Woman accuses Pacman of punching woman in club

NASHVILLE, Tenn. -- A woman is seeking an arrest warrant
against suspended Tennessee Titans cornerback Adam "Pacman" Jones, claiming he punched her at an Atlanta strip club.

Fulton County Magistrate Court officials told The Associated
Press on Tuesday that Wanda S. Jackson asked for the warrant after
a Jan. 3 altercation at the Body Tap Strip Club.

Jackson, an attorney, says in her filing that she was in the
club's office when an angry Jones accused managers of stealing his
money and bracelet.

"I was sitting in the office and he lunged at me numerous times
in an effort to do grave bodily harm," Jackson wrote in the
warrant application filed Jan. 7. "Veronica Jones, an owner, went
into the hall to deal with a member of his entourage. I followed to
gawk. He was in the hall, surprisingly reached over or around a
security guard and sucker punched me in my left eye."

Jackson told police the next day she was at the club because she
was handling a divorce case that involved Adam Jones. No one could
be reached Tuesday afternoon at the club's listed phone number.

"Mr. Jones, according to Ms. Jackson, was at the Body Tap Club
and she and Mr. Jones got into an argument at the club and Mr.
Jones struck Ms. Jackson in the left eye, causing a bruise around
her left eye," according to the police report.

Jackson did not immediately return a phone message requesting
comment. Jones' attorney Manny Arora said no warrant has been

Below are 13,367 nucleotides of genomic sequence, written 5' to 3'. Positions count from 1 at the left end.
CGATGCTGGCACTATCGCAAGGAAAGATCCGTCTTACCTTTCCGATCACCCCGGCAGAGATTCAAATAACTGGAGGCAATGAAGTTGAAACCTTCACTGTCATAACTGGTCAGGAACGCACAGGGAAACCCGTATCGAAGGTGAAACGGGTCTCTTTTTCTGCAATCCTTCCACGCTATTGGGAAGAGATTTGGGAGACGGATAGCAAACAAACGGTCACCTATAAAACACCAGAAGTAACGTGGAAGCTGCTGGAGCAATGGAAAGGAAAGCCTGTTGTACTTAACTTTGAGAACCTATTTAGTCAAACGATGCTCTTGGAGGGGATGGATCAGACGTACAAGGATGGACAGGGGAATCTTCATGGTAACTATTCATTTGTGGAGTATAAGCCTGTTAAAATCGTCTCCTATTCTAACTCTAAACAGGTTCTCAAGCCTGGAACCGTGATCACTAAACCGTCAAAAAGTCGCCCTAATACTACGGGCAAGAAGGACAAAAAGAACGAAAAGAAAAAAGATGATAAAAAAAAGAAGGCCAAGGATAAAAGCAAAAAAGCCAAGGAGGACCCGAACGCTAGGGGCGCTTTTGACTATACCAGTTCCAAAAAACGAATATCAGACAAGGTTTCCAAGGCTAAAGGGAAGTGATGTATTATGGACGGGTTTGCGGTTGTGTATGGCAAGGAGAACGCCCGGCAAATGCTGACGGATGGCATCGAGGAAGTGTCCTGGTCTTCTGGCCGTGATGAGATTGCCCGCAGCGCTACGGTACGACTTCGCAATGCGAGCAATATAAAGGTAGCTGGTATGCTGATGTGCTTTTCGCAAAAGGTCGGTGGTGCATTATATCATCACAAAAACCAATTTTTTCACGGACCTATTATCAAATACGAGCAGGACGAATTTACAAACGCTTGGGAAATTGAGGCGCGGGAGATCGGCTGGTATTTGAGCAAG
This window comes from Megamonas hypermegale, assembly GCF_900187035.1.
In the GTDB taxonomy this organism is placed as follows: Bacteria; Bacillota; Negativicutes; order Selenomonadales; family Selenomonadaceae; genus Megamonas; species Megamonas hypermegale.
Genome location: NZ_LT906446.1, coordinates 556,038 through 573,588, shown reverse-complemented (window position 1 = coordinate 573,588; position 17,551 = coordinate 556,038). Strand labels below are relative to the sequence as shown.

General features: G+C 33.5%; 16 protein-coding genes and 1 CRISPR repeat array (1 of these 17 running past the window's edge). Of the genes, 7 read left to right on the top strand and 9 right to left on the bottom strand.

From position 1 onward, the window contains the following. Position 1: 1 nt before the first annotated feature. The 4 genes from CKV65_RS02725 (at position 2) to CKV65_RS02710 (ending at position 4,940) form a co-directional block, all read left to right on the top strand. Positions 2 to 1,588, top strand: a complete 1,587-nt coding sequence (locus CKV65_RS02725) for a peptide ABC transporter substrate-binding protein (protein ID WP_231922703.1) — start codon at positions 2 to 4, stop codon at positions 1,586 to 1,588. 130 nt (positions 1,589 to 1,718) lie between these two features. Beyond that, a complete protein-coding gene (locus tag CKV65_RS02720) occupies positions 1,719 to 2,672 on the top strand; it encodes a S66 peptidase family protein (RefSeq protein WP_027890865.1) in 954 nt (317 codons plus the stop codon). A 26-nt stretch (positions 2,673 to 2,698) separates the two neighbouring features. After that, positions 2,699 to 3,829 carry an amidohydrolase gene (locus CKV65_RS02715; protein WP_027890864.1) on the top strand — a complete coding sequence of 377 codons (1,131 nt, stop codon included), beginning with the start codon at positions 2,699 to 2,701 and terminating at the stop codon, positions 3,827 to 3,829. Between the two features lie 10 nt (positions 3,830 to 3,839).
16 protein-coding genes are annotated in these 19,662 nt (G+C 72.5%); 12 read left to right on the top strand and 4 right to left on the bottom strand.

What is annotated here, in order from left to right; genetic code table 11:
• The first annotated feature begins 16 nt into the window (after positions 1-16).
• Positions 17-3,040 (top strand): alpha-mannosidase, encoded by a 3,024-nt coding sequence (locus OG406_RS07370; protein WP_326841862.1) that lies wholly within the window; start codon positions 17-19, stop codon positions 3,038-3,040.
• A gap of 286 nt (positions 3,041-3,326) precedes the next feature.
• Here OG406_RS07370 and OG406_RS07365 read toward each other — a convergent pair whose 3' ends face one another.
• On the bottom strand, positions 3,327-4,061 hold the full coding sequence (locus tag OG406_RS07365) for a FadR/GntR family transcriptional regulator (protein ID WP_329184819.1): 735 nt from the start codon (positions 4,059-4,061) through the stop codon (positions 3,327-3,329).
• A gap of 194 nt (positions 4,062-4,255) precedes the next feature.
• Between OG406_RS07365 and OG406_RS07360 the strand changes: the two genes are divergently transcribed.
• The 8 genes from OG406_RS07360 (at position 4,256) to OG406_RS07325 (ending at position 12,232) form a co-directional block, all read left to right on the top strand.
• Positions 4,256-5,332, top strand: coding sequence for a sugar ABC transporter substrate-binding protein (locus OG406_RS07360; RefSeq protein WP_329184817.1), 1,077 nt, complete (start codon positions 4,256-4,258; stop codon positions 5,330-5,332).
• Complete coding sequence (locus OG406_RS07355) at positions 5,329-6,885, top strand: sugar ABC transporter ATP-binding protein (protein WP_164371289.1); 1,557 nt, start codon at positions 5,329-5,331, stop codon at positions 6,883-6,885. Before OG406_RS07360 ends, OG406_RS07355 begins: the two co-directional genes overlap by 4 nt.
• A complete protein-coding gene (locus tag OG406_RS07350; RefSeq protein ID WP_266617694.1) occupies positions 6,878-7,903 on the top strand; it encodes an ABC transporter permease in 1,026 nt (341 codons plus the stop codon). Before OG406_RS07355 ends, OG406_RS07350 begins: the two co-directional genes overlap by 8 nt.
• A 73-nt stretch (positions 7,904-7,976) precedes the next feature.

issued against his client.

Norris Arnold, a court support manager for Fulton County, said a
magistrate judge will review Jackson's application on Feb. 8 to
determine whether the warrant will be filed.

Last month, Jones pleaded no contest to a disorderly conduct
charge related to a strip club shooting in Las Vegas that left club
manager Tommy Urbanski paralyzed.

Also Tuesday night, the NFL filed a motion in Nevada to be
dismissed from a lawsuit by Urbanski.

A judge already dismissed the Titans from the suit last
Wednesday, saying the team couldn't be responsible for Jones'
actions at the Minxx Gentleman's Club last Feb. 19.

The lawsuit filed Oct. 19 sought unspecified damages from Jones,
the NFL, the Titans and the owners of Harlem Knights, a Houston
strip club that rented the Las Vegas club for the party the night
of the shooting, during NBA All-Star weekend.

A hearing for the NFL's motion is scheduled for Feb. 20 in Clark
County District Court.

Clark County District Attorney David Roger said the new
accusations could affect his criminal case against Jones. With his
plea, Jones agreed to a year probation, random drug testing,
community service and anger management classes.

"We have negotiated with Mr. Jones in exchange for his
assistance in an attempted murder case. This doesn't help his case
if he is found guilty," Roger told The Associated Press on

Jones has been arrested six times since being drafted sixth
overall in 2005, including two arrests in Georgia in 2006 that the
Titans did not learn about until 2007. Jones was suspended for the
2007 season by NFL commissioner Roger Goodell in April.

In April, Jones was suspended by NFL commissioner Roger Goodell for the entire 2007 season for his role in inciting the Las Vegas incident.

At the time of his suspension, one of the changes Jones told Goodell he intended to make was to stay out of clubs and to avoid situations in which he might be compromised. Goodell has said that he has apprised Jones that he will ultimately be judged by his actions, not his words.

In mid-December, the NFL rejected an appeal by the
players' union on behalf of Jones to have him reinstated for the final two games of the regular season.

"As we have said throughout his suspension, we will not comment
on Adam Jones until he is reinstated by the commissioner," the
Titans said in a statement Tuesday afternoon.

Jones was allowed to go to the Titans' headquarters once their
season ended with an AFC wild-card loss in San Diego on Jan. 6. But
the NFL plans to review his status following the Pro Bowl.

Information from The Associated Press was used in this report.